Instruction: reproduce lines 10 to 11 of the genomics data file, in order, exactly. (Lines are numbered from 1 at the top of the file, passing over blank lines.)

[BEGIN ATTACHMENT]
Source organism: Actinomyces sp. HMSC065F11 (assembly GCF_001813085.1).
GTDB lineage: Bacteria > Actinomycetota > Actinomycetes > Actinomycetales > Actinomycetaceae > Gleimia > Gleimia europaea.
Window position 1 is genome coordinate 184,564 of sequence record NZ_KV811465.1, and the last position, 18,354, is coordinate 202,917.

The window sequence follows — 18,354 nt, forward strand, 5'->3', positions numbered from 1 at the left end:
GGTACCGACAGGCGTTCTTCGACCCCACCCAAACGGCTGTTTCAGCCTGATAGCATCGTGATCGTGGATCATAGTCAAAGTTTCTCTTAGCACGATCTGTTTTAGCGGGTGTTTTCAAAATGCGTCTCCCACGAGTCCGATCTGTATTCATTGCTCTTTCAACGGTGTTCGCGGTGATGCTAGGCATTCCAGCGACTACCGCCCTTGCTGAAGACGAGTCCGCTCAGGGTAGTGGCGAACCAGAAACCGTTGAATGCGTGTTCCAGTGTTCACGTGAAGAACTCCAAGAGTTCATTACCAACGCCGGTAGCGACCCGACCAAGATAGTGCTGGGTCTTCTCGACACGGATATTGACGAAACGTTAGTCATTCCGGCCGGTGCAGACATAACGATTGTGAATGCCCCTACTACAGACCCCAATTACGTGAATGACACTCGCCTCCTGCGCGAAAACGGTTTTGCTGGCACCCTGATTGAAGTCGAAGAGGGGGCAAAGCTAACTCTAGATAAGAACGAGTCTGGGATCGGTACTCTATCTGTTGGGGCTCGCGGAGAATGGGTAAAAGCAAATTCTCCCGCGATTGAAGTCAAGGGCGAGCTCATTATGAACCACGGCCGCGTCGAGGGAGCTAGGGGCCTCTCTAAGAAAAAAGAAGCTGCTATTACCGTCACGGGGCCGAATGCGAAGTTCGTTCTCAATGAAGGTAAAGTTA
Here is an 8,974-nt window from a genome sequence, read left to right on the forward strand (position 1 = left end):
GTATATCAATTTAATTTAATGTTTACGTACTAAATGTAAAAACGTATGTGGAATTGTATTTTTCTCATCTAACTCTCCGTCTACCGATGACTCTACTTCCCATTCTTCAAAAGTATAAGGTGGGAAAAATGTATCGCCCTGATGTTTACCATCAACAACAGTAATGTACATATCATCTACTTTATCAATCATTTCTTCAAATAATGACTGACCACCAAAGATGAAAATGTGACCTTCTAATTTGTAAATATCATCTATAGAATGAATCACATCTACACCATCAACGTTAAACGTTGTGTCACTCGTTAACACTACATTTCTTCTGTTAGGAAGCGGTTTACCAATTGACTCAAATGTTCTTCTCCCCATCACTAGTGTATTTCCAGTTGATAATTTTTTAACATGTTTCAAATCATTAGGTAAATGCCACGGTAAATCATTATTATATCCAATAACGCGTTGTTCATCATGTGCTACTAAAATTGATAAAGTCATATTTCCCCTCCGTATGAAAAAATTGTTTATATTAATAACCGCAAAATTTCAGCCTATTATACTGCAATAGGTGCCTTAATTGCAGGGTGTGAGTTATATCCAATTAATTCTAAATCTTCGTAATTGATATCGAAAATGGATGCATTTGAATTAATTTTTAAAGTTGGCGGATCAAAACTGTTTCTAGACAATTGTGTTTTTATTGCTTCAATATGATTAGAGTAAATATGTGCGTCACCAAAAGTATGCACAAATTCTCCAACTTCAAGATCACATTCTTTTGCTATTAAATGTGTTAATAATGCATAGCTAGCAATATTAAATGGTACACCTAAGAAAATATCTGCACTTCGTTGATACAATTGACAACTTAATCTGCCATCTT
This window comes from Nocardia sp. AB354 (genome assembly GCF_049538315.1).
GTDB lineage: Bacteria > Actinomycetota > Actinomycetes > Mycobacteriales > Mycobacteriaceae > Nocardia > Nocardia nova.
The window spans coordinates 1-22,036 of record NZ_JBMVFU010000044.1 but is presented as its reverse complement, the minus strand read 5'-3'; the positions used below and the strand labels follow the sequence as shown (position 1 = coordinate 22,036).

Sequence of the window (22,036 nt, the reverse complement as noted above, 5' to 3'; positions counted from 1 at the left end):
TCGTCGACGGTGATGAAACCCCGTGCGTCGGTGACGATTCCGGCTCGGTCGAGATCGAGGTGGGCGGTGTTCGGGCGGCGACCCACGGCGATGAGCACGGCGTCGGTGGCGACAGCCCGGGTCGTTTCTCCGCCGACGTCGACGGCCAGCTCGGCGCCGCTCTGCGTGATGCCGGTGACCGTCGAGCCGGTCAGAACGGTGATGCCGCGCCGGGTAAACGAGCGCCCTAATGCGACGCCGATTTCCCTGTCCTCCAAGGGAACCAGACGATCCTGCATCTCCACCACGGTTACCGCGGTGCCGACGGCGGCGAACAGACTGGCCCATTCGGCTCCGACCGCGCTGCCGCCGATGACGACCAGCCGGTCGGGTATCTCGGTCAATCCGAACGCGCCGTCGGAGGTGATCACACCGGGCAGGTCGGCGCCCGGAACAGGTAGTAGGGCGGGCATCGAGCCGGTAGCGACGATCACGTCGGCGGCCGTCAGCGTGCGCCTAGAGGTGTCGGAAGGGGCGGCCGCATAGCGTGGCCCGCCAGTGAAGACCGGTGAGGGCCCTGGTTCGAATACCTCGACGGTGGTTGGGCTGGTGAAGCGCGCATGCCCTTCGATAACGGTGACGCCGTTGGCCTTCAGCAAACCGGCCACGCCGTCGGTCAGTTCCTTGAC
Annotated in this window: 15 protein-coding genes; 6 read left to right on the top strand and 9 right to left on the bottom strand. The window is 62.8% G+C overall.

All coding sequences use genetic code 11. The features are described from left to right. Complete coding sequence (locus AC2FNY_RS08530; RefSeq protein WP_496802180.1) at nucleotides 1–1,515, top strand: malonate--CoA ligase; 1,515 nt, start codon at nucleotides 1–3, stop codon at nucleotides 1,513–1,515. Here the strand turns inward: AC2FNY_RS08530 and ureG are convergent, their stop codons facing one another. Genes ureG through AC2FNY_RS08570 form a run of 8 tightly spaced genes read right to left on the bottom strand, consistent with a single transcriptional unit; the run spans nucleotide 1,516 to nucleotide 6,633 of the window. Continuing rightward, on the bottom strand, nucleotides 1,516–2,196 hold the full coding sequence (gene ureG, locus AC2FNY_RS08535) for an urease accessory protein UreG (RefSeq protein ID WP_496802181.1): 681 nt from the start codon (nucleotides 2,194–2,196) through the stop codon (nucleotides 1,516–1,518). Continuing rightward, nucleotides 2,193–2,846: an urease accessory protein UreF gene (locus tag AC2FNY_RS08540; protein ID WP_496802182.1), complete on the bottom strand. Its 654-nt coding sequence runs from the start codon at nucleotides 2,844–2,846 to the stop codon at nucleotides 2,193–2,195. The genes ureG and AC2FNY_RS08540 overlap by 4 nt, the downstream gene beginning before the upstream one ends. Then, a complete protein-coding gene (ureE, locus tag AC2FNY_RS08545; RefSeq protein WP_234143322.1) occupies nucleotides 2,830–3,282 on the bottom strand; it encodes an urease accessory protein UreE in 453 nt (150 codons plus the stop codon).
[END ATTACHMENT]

The window spans coordinates 1-22,036 of record NZ_JBMVFU010000044.1 but is presented as its reverse complement, the minus strand read 5'-3'; the positions used below and the strand labels follow the sequence as shown (position 1 = coordinate 22,036).

Sequence of the window (22,036 nt, the reverse complement as noted above, 5' to 3'; positions counted from 1 at the left end):